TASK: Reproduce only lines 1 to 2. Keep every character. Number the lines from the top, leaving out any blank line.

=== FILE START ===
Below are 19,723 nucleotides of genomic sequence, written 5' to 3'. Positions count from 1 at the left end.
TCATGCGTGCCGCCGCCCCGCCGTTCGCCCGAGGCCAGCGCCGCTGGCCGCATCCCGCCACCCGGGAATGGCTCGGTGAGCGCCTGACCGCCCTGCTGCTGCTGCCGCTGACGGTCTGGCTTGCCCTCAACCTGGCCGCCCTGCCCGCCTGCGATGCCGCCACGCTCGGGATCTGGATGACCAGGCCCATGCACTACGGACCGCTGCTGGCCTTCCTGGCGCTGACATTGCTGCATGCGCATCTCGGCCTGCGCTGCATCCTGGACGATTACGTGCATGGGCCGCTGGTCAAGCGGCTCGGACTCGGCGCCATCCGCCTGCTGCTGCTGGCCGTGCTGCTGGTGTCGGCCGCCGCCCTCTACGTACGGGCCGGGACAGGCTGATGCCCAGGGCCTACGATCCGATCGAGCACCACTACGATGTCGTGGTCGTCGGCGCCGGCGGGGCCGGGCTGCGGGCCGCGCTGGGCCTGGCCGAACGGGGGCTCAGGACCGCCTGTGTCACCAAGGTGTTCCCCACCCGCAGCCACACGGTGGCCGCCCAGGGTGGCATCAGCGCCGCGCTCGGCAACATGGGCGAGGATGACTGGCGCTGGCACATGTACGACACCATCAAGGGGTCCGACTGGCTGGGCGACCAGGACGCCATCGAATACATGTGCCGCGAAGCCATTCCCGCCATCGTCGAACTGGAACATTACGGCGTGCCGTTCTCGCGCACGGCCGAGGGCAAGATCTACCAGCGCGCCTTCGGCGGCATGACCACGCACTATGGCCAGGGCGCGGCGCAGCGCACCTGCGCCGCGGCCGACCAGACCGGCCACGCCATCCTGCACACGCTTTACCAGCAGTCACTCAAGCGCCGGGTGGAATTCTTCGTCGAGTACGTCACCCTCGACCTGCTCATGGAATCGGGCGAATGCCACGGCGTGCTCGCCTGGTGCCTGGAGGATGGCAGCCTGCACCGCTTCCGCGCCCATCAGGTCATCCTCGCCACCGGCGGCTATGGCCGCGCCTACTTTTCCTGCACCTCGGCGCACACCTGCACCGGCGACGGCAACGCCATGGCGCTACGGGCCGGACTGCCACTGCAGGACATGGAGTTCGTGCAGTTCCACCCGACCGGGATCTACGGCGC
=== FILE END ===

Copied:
Below are 19,723 nucleotides of genomic sequence, written 5' to 3'. Positions count from 1 at the left end.
TCATGCGTGCCGCCGCCCCGCCGTTCGCCCGAGGCCAGCGCCGCTGGCCGCATCCCGCCACCCGGGAATGGCTCGGTGAGCGCCTGACCGCCCTGCTGCTGCTGCCGCTGACGGTCTGGCTTGCCCTCAACCTGGCCGCCCTGCCCGCCTGCGATGCCGCCACGCTCGGGATCTGGATGACCAGGCCCATGCACTACGGACCGCTGCTGGCCTTCCTGGCGCTGACATTGCTGCATGCGCATCTCGGCCTGCGCTGCATCCTGGACGATTACGTGCATGGGCCGCTGGTCAAGCGGCTCGGACTCGGCGCCATCCGCCTGCTGCTGCTGGCCGTGCTGCTGGTGTCGGCCGCCGCCCTCTACGTACGGGCCGGGACAGGCTGATGCCCAGGGCCTACGATCCGATCGAGCACCACTACGATGTCGTGGTCGTCGGCGCCGGCGGGGCCGGGCTGCGGGCCGCGCTGGGCCTGGCCGAACGGGGGCTCAGGACCGCCTGTGTCACCAAGGTGTTCCCCACCCGCAGCCACACGGTGGCCGCCCAGGGTGGCATCAGCGCCGCGCTCGGCAACATGGGCGAGGATGACTGGCGCTGGCACATGTACGACACCATCAAGGGGTCCGACTGGCTGGGCGACCAGGACGCCATCGAATACATGTGCCGCGAAGCCATTCCCGCCATCGTCGAACTGGAACATTACGGCGTGCCGTTCTCGCGCACGGCCGAGGGCAAGATCTACCAGCGCGCCTTCGGCGGCATGACCACGCACTATGGCCAGGGCGCGGCGCAGCGCACCTGCGCCGCGGCCGACCAGACCGGCCACGCCATCCTGCACACGCTTTACCAGCAGTCACTCAAGCGCCGGGTGGAATTCTTCGTCGAGTACGTCACCCTCGACCTGCTCATGGAATCGGGCGAATGCCACGGCGTGCTCGCCTGGTGCCTGGAGGATGGCAGCCTGCACCGCTTCCGCGCCCATCAGGTCATCCTCGCCACCGGCGGCTATGGCCGCGCCTACTTTTCCTGCACCTCGGCGCACACCTGCACCGGCGACGGCAACGCCATGGCGCTACGGGCCGGACTGCCACTGCAGGACATGGAGTTCGTGCAGTTCCACCCGACCGGGATCTACGGCGC